This post was inspired by the Wednesday Words of Wisdom segment on Creative Writing For Me. Unless I already have an idea burning in my brain, which I don’t particularly at the moment, I’m just going to pick two quotes at random and use them as dual prompts.
“The assaying of tea is an art and not a science. It is the man, and not his instruments, which is the most important.” ~Timothy Mo
“I’ve come to realize by winning NaNoWriMo this year that it’s not only about writing a great novel but also about enduring throughout the writing process. It’s about picking up your tools and starting again when you finish one project and begin another one. It’s realizing that your journey will contain moments of self-doubt, bouts of jealousy toward other writers and painful or surprising revelations about yourself and other people.” ~Creative Writing For Me
I chose these quotes because I like tea and I like NaNoWriMo.
Most of my college experience was spent in apartment-style housing, where I was a champion of boiling kettles dry. By the end of my senior year I was using a tiny saucepan that took the abuse with more grace than the kettles had, and that worked well enough. When I wasn’t leaving cookware to roast on the gas burner, I would get distracted by homework and projects and forget about the mug of tea slowly over-steeping in the kitchen. Eventually I got to the point where I preferred it that way, or at least convinced myself I did, and added milk and honey with abandon.
Since then a number of things have changed:
- More mindfulness when it comes to the flavor and texture. My preferred sweetener is honey (orange blossom, wildflower, or blackberry) instead of sweeteners of convenience, like the sugar or Splenda packets at the dining hall.
- More investment in the kettle I have now. It’s plain but cute, and I like it. The last time I boiled anything dry was in 2010!
- Paying more attention to time. Now when I put the tea in to steep I set a timer for a few minutes, so when I add milk to my cup it’s as much to help cool it as enjoying the flavor of it in there.
Those changes all come from inside me, not any of the tools used to boil, steep, and stir. I’m more invested in the experience and that’s made a world of difference.
I can see similar things happening with my writing. In college, I concentrated in creative writing and had at least one workshopping class every semester. Even outside of those classes, there were always essays and papers to compose. But life after graduation, in the absence of grad school or a set career track, is… simultaneously kind of a vacuum and a traffic jam. I’ve spent my time working, reading, fanfictioning, and things like that, but not a lot of time on my own original stories.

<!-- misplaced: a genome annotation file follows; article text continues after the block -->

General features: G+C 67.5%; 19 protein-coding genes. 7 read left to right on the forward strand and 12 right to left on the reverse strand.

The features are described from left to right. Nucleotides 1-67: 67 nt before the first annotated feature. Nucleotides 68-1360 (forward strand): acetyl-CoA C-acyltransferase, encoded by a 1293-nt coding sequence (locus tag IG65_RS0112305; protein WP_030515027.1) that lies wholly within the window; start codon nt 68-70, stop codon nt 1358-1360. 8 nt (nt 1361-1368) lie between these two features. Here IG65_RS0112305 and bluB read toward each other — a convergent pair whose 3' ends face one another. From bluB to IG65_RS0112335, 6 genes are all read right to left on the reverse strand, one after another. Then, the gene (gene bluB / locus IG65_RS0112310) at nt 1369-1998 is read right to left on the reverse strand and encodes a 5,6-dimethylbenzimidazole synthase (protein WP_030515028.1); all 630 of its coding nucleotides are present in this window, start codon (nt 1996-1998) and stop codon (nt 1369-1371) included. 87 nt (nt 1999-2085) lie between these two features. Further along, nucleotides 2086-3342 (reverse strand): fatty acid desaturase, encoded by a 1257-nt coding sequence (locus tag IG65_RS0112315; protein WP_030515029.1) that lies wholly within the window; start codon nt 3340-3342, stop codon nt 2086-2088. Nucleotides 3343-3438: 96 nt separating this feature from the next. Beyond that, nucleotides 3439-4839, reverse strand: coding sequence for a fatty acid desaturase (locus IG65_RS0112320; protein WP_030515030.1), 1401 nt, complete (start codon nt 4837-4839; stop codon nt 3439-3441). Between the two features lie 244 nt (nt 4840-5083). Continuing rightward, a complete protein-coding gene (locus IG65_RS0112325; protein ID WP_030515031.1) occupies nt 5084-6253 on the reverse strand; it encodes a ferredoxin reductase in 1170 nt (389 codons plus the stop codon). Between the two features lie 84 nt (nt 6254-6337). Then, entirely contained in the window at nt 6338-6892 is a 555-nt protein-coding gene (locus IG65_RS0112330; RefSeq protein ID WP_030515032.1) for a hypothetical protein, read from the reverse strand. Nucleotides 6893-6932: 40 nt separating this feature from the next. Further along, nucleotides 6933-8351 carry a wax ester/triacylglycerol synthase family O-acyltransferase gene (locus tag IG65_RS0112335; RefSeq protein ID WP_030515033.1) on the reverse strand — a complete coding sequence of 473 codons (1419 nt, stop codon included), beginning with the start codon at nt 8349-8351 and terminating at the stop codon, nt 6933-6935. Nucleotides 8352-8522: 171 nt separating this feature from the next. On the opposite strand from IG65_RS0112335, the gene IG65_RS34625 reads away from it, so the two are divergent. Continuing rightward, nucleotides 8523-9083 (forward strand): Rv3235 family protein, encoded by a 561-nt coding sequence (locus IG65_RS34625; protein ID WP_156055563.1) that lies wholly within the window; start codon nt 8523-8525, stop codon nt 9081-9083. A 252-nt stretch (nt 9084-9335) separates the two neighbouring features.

Deciding to write a novel in thirty days this past November meant having to pick up tools that I hadn’t used for anything purely my own in a long time. Developing characters that had been lurking in the back of my head or developing on the fringes of my fanfic writing for a while — they just needed a little more fleshing out and their own story to live in. World-building, which I’ve always been intimidated by but capable of with effort and concentration. Outlining, which has never been a habit of mine for creative writing but always served me well with research papers. I didn’t start building an outline in time to finish before November, but I’m making good progress on an outline for the second draft.
I paid an intense amount of attention to my writing in November compared to what I’d gotten used to. It’s not something I could do all the time but it was a great kickstart. It helped that I loaded my iPod with audiobooks in the same fantasy, magical genre for inspiration, and that I had the opportunity to think out loud with someone. My partner, who majored in archaeology and anthropology, has been really great about helping me bounce ideas around and encouraging me to think things through completely.
Not all of those changes came from me, exactly, but I put thought into keeping myself motivated and effort into sticking with it. The story I ended up writing has a long way to go, but it’s something I’ve been trying to figure out how to start for a long time. I’ve started! That’s quite important.
What have your obstacles been in writing (and tea, I suppose), and what have you needed to do to overcome them?
One more thing! Writer-talk time is very valuable to me and I’m so grateful to be with someone I can share that with. My partner is amazing, spectacular, and my favorite person in the world. Today is our three year anniversary and I am loving the epic journey we’re on. ❤